This is certainly a quiet time of year for NFL fans. Colts players can lounge on the beach or tend to his garden before training camp kicks off in Braden Smith’s case. Whilst us fans are left counting down the days until preseason and week one.
The fact this is the quiet part of the offseason for the Colts is no bad thing. It reflects that the team is well set up for the season ahead and has no internal dramas generating headlines.
The Colts aren’t the finished article just yet, but they’re a talented, well-rounded team. I’m sure there’ll be several areas Chris Ballard will be looking to improve next spring, but they look well set up for the season ahead.
The Colt’s offseason was, in all likelihood, over once Eric Fisher was signed. The left tackle spot he’ll fill was the last glaring need that needed to be addressed after the trade for Carson Wentz in free agency and the acquisition of Kwity Paye and Dayo Odeyingbo in the draft.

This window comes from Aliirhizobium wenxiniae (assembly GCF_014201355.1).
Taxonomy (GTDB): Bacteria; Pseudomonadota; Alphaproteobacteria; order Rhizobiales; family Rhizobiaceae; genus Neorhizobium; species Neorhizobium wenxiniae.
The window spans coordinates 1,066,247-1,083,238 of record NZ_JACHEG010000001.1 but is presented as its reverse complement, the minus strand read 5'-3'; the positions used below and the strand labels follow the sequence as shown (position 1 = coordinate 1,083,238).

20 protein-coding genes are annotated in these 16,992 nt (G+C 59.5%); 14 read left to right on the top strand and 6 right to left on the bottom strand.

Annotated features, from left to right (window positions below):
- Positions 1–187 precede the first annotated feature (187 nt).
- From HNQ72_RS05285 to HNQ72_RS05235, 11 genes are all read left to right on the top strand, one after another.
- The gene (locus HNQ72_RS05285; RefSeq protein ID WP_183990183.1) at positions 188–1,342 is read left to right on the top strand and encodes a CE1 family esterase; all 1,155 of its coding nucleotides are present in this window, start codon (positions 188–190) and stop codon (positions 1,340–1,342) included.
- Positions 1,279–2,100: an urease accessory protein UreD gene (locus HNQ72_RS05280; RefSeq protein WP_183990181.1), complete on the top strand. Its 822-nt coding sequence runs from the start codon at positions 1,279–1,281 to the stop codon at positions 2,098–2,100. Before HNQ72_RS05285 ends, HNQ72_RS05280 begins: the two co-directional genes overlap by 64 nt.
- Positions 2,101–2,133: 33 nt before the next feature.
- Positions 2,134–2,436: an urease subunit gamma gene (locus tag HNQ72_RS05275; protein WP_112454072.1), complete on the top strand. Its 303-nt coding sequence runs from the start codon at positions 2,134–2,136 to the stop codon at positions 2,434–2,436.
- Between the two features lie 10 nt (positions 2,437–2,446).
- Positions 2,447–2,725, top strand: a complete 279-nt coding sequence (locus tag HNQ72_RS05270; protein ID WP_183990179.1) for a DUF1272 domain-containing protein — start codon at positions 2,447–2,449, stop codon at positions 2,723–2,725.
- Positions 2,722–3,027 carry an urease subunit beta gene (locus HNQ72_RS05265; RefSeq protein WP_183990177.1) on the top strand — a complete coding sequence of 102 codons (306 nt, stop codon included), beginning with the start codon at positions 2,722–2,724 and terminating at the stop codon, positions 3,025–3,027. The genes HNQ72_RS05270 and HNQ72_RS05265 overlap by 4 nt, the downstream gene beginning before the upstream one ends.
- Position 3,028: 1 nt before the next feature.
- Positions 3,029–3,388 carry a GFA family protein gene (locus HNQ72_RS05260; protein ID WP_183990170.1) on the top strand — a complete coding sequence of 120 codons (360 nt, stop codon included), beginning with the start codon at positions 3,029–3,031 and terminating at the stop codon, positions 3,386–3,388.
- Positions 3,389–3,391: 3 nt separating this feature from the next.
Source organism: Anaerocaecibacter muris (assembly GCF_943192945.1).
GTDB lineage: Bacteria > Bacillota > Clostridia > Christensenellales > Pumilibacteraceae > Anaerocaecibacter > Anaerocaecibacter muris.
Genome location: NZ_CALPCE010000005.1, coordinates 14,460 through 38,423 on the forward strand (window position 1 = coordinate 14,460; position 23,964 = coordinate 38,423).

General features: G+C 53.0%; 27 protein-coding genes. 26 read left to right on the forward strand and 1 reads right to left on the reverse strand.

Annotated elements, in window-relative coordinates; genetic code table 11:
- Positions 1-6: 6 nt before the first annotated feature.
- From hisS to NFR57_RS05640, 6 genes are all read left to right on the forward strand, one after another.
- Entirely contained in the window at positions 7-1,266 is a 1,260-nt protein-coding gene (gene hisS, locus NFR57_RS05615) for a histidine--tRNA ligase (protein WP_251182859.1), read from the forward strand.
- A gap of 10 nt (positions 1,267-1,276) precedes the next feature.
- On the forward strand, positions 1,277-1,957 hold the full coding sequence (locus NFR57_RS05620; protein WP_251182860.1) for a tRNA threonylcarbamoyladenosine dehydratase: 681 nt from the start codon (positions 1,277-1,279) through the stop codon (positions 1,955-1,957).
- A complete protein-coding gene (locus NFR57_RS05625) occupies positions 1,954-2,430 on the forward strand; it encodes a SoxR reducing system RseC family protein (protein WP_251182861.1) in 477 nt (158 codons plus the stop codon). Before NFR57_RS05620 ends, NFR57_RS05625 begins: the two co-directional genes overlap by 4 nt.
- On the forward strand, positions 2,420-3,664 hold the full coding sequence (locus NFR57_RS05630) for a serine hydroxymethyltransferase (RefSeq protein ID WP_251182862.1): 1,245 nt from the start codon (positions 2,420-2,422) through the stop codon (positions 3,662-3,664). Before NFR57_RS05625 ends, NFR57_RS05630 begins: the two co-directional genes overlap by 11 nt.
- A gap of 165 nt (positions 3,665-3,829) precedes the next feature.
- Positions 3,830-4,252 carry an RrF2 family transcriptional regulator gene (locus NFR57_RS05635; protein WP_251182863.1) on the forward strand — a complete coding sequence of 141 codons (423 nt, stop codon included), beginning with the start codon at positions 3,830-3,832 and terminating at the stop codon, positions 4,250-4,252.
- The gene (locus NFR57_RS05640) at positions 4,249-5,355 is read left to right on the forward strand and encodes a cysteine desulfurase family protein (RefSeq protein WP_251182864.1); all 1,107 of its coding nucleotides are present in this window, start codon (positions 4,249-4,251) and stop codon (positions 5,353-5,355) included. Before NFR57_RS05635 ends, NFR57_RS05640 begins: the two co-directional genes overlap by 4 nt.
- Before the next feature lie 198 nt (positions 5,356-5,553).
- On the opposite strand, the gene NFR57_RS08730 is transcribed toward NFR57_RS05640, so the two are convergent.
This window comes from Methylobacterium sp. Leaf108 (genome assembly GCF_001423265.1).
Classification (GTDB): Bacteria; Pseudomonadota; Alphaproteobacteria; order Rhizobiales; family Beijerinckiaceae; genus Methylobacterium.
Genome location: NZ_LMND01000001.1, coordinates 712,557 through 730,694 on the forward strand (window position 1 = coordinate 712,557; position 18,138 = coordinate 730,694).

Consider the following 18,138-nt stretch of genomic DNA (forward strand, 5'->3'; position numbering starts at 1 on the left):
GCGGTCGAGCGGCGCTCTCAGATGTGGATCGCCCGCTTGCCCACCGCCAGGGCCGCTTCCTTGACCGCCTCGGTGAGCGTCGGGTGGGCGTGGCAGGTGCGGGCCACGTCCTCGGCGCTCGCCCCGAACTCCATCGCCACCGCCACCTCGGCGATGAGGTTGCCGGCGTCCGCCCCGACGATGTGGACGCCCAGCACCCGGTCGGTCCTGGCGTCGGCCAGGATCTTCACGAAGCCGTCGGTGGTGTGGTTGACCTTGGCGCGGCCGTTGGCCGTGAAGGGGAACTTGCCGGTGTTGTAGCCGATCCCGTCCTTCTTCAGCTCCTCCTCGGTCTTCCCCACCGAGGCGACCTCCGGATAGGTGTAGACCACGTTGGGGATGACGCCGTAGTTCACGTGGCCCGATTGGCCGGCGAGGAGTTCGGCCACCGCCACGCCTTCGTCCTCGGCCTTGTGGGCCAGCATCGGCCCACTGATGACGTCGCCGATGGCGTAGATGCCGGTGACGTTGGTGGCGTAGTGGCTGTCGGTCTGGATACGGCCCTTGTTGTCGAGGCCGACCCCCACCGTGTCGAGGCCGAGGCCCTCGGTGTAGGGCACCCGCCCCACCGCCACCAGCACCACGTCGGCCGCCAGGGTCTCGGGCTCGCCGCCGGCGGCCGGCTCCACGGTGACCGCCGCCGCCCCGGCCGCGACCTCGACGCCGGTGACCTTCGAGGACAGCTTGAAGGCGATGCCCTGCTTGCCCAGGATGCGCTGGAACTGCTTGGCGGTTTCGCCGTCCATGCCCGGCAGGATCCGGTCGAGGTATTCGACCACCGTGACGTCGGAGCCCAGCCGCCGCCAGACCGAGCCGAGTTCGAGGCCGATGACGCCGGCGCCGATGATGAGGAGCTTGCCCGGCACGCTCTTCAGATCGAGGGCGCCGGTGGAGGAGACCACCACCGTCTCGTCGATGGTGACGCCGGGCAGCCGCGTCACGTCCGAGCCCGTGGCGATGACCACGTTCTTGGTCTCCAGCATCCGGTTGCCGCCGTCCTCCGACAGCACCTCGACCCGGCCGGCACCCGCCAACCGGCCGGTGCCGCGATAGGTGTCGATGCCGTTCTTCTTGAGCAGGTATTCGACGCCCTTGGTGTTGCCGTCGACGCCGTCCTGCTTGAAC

The Fisher trade didn’t quite empty the kitty as far as the Colts cap space is concerned, but there isn’t enough space for any significant further signings. That’s to be expected at this stage of the offseason.
The Colts could create some more room by engaging in the kind of salary cap sleight of hand Chris Ballard has understandably avoided so far in his tenure as GM. The space you create in the short term through those methods has to be paid eventually, and the New Orleans Saints and Atlanta Falcons will tell you how painful that can be.
It is still an option for the Colts if a player became available who would improve the team to make it worthwhile. But Chris Ballard will remain reluctant to go down that path given the need to pay Darius Leonard, Braden Smith, and eventually Quenton Nelson big money in the years to come.